Complications can occur with any pregnancy experience, and I certainly don’t want to downplay the emotional pain that some patients experience. But, the vast majority of women who terminate a pregnancy, have an uncomfortable few weeks followed by years of occasionally remembering the pregnancy, the way that you think about relationships that didn’t work out.
Contrast that with the way abortion is typically portrayed in the media. On movies and TV, abortion is an option that women either don’t consider when they have an unexpected pregnancy, or one they reject at the last moment. The image of women running out of the clinic in relief presents abortion care as a bad, seedy option.
I know this has an impact on women, because they feel degraded just by having to call an abortion clinic. I’ve had patients schedule without ever saying the word “abortion.” Some are astonished that we are in a safe area, expecting the clinic to be in a questionable neighborhood. It’s normal to be nervous before anysurgery, but patients often dread their visits to us and fear we will be unfriendly or neglectful while they are in our care. But it’s very unlikely that our staff would push their way past surly Catholic school students (who picket us to earn community service hours) every day, just for the joy of judging other women. A few years ago, I didn’t know anything about birth control. A few years from now, I could have a fetal anomaly. The only thing that separates me from most of my patients is a little luck and time.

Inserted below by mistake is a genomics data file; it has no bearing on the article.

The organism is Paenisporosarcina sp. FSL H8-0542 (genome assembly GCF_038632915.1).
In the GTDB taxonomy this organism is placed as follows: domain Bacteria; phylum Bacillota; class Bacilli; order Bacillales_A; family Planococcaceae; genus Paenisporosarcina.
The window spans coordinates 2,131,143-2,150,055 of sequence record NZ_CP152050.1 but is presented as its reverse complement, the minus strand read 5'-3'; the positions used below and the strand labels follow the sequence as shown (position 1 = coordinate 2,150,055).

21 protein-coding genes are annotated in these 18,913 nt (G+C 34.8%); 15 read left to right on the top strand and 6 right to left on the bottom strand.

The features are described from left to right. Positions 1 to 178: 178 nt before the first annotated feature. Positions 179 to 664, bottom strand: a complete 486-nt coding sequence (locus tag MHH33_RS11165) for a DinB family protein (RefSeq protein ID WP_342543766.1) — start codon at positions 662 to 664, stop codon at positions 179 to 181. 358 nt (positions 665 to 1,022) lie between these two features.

The stigma of abortion isolates women, when often they need look no further than their family or friends to get support from others who’ve been in the same situation. Fortunately, several advocacy groups are working to de-stigmatize this medical procedure and talk about it more openly. Exhale is an after-abortion talk-line where women and their families can just vent and have their voices heard, regardless of politics (www.exhaleprovoice.org). Backline is another talk-line offering pre- and post-abortion counseling; it is also the vendor for Abortion Diaries, a documentary that examines women’s personal experiences (www.yourbackline.org). Advocates for Youth’s “1 in 3 Campaign” collects women’s stories about abortion, in written and video form, and displays them anonymously (http://www.1in3campaign.org).
While no one is pressuring women to share their stories, I know that most of our clients want to vent after this stressful experience. At my clinic, we keep a patient journal that women read and contribute to while waiting for surgery — and the emotion it contains is palpable.